GenomicsVisions Blog

Observations of an industry veteran

Category: General

Served Market – careful what you count!

Why would you want to define a served market?

The served market may be a part (even a single segment) of the life science research market for instance “Genomics” or “Proteomics” or “Diagnostic assay development” are, in many ways, three distinct areas. Maybe the products required overlap, as do the research practices, but the research focus is different. However, as an example, within Genomics and Proteomics the question may well be the same. To exacerbate this large companies also operate in various served markets. So when they report their results in the annual report both company A and B may well claim leadership in a particularly nebulous market.

Take for instance In Vitro Diagnostics (IVD) – a market worth over $80bn!. Yet the leaders claim leadership with, in some years, with wildly different market shares claims.  Oddly both could be correct in their assertions depending on how they define the IVD market. Did company A include blood collection systems (pre-analytical)? Maybe not because they do no serve that market, thus inflating share, whereas company B may well do and have included it in their definition of IVD. improving their own share. So whilst blindingly obvious, share claim comparisons can only be made on definitions of the same market.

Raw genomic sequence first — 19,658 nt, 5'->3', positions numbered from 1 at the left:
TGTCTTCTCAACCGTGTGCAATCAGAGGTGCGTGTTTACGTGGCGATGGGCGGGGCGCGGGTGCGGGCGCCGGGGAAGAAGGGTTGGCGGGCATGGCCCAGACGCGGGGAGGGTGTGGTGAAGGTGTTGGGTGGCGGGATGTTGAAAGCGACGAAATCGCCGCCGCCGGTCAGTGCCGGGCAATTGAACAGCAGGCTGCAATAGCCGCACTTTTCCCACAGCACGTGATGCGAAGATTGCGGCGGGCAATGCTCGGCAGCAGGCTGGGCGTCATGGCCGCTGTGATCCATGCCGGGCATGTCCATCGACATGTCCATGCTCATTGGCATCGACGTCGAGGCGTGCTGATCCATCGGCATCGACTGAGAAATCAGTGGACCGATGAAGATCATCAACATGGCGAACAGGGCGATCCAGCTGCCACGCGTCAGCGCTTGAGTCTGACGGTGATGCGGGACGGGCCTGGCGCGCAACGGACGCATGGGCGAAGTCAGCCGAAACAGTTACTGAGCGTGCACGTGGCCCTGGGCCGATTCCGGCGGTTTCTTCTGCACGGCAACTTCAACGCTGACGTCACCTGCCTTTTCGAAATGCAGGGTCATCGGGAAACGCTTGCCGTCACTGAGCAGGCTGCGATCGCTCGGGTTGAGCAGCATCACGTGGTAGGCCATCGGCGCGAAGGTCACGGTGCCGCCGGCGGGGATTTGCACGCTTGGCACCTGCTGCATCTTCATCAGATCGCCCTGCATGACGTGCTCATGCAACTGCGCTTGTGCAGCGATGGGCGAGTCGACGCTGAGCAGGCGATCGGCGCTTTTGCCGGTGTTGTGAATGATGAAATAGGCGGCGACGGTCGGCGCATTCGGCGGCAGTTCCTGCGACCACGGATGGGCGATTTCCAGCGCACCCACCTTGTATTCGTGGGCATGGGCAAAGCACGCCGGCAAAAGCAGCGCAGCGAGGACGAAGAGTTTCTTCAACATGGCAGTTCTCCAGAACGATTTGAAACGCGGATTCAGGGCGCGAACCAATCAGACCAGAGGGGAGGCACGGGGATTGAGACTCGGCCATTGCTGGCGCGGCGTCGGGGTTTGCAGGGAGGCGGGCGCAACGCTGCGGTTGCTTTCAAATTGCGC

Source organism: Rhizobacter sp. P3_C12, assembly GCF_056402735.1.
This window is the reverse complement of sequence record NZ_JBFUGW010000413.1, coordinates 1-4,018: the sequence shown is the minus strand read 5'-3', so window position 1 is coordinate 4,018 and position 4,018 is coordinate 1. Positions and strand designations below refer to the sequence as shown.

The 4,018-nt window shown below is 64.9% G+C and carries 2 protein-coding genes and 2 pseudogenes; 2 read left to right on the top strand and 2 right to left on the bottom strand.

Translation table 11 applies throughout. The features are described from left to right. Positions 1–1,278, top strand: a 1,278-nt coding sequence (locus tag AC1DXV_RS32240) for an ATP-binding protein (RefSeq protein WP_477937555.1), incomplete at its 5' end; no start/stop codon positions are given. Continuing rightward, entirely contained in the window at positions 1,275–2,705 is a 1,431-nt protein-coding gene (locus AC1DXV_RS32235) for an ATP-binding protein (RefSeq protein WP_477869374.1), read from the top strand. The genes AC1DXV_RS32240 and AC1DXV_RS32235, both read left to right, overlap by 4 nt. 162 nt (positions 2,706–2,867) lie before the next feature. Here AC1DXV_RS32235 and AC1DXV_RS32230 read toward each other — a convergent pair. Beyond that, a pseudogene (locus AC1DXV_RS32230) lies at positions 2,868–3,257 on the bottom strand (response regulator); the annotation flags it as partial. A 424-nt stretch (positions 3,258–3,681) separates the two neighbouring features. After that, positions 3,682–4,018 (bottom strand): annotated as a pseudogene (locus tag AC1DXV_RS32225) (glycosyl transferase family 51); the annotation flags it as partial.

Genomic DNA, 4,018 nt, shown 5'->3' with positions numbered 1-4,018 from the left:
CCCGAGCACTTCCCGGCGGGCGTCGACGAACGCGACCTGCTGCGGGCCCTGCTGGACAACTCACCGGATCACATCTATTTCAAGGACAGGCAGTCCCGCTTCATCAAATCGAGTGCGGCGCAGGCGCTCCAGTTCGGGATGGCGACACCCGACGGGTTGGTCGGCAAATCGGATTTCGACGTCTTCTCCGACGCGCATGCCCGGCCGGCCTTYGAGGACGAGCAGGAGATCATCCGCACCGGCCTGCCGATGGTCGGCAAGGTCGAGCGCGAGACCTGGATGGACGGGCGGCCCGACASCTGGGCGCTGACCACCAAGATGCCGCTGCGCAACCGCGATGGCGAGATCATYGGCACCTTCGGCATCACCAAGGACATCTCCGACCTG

Yet, entrepreneurs with their business plan tucked under their arm will take the first data set they come across and that will be only market research they will do. Not a good start for measuring expectations when results don’t come.

So the message is understand what it is you’re defining and what you’re measuring!

The thorny world of tech transfer

Why is the process of tech transfer (TT) from a university into something worthwhile say a product or license so fraught with difficulties?

The politics involved just stagger me. Also I am amazed at the standard of skills that individuals charged with such a task possess, it is appalling. People with little scientific knowledge, no commercial experience, lack of market understanding, inept deal negotiators litter the world of TT. Thus the UK (as usual) falls behind and is obsessed with “impact”…it is a joke!

What say you?